Politicians Need to Learn How AI Works—Fast

This week, US Senators heard alarming testimony suggesting uncontrolled AI is stealing jobs, spreading misinformation, and generally “go pretty wrong”, in the words of OpenAI CEO Sam Altman (whatever that means). He and several lawmakers agreed that the US may now need a new federal agency to oversee the development of the technology. However, the hearing also agreed that no one wants to bring down a technology that could potentially increase productivity and give the US a head start in a new technological revolution.

Concerned senators might consider speaking to them Miss CummingsA former fighter pilot and Professor of Engineering and Robotics at George Mason University. She studies the use of AI and automation in safety-critical systems, including cars and planes, and returned to academia earlier this year after a stint with the National Highway Traffic Safety Administration, which oversees automotive technology, including Tesla’s Autopilot and self-driving cars. Cummings’ perspective could help politicians and policymakers weigh the promises of much-touted new algorithms against the risks ahead.

Cummings told me this week that she left NHTSA with deep concern about the autonomous systems deployed by many automakers. “We’re in serious trouble with the performance of these cars,” Cummings said. “You’re not nearly as capable as people think.”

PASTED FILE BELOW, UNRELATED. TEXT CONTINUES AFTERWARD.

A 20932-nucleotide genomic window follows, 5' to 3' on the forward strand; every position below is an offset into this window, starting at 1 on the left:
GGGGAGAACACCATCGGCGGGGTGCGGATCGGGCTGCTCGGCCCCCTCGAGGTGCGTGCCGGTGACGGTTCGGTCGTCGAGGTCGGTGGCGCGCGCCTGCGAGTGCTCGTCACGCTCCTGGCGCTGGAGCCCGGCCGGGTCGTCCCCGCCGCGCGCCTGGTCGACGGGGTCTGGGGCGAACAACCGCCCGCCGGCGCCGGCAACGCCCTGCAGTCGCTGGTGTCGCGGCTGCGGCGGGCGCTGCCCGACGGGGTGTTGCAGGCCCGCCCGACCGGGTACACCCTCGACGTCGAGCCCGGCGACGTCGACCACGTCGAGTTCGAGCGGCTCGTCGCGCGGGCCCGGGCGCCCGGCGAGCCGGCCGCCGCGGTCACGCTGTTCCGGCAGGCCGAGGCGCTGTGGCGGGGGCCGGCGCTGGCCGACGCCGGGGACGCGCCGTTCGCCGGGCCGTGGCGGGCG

I was struck by the parallels to ChatGPT and similar chatbots, which fueled excitement and concern about the power of AI. Automated driving functions have been around longer, but like large language models, they are based on machine learning algorithms that are inherently unpredictable and difficult to test, requiring a different kind of technical thinking than in the past.

Just like ChatGPT, Tesla’s Autopilot and other autonomous driving projects have generated absurd hype. Heady dreams of a transportation revolution prompted automakers, startups and investors to pour huge sums of money into the development and deployment of a technology that still has many unsolved problems. In the mid-2010s, the regulatory environment around autonomous cars was lax, and government officials were reluctant to put the brakes on a technology that promised billions in value for US companies.

Even though self-driving cars have invested billions in the technology, problems still exist, and some automakers have shelved major autonomy projects. As Cummings says, the public is often unclear how powerful the semi-autonomous technology really is.

In a way, it’s good to see governments and lawmakers quickly proposing regulation of generative AI tools and large language models. The current panic focuses on large language models and tools like ChatGPT, which are remarkably good at answering questions and solving problems, although they still have significant flaws, including being able to securely falsify facts.

At this week’s Senate hearing, Altman of OpenAI, which provided us with ChatGPT, even went so far as to call for a licensing system to control whether companies like his are allowed to work on advanced AI. “My worst fear is that we — the field, the technology, the industry — will cause significant harm to the world,” Altman said during the hearing.

Zack Zwiezen

Zack Zwiezen is a USTimesPost U.S. News Reporter based in London. His focus is on U.S. politics and the environment. He has covered climate change extensively, as well as healthcare and crime. Zack Zwiezen joined USTimesPost in 2023 from the Daily Express and previously worked for Chemist and Druggist and the Jewish Chronicle. He is a graduate of Cambridge University. Languages: English. You can get in touch with me by emailing zackzwiezen@ustimespost.com.

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